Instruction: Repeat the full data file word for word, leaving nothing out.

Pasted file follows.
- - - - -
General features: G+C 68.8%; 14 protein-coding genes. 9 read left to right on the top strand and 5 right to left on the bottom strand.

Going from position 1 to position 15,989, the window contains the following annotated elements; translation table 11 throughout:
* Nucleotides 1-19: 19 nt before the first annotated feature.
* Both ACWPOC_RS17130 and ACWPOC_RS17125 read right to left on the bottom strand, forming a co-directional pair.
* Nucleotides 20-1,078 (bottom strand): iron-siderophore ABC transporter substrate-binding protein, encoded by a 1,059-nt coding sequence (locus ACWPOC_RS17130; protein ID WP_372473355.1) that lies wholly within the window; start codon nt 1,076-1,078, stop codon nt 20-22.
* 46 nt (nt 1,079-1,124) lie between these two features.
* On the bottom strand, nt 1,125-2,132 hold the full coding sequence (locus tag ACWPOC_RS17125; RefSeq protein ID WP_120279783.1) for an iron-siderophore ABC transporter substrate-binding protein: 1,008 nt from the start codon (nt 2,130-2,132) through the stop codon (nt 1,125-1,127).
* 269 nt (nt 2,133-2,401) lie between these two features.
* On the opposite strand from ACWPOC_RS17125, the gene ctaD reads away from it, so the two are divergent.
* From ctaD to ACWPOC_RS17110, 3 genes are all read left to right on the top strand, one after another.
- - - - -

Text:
General features: G+C 68.8%; 14 protein-coding genes. 9 read left to right on the top strand and 5 right to left on the bottom strand.

Going from position 1 to position 15,989, the window contains the following annotated elements; translation table 11 throughout:
* Nucleotides 1-19: 19 nt before the first annotated feature.
* Both ACWPOC_RS17130 and ACWPOC_RS17125 read right to left on the bottom strand, forming a co-directional pair.
* Nucleotides 20-1,078 (bottom strand): iron-siderophore ABC transporter substrate-binding protein, encoded by a 1,059-nt coding sequence (locus ACWPOC_RS17130; protein ID WP_372473355.1) that lies wholly within the window; start codon nt 1,076-1,078, stop codon nt 20-22.
* 46 nt (nt 1,079-1,124) lie between these two features.
* On the bottom strand, nt 1,125-2,132 hold the full coding sequence (locus tag ACWPOC_RS17125; RefSeq protein ID WP_120279783.1) for an iron-siderophore ABC transporter substrate-binding protein: 1,008 nt from the start codon (nt 2,130-2,132) through the stop codon (nt 1,125-1,127).
* 269 nt (nt 2,133-2,401) lie between these two features.
* On the opposite strand from ACWPOC_RS17125, the gene ctaD reads away from it, so the two are divergent.
* From ctaD to ACWPOC_RS17110, 3 genes are all read left to right on the top strand, one after another.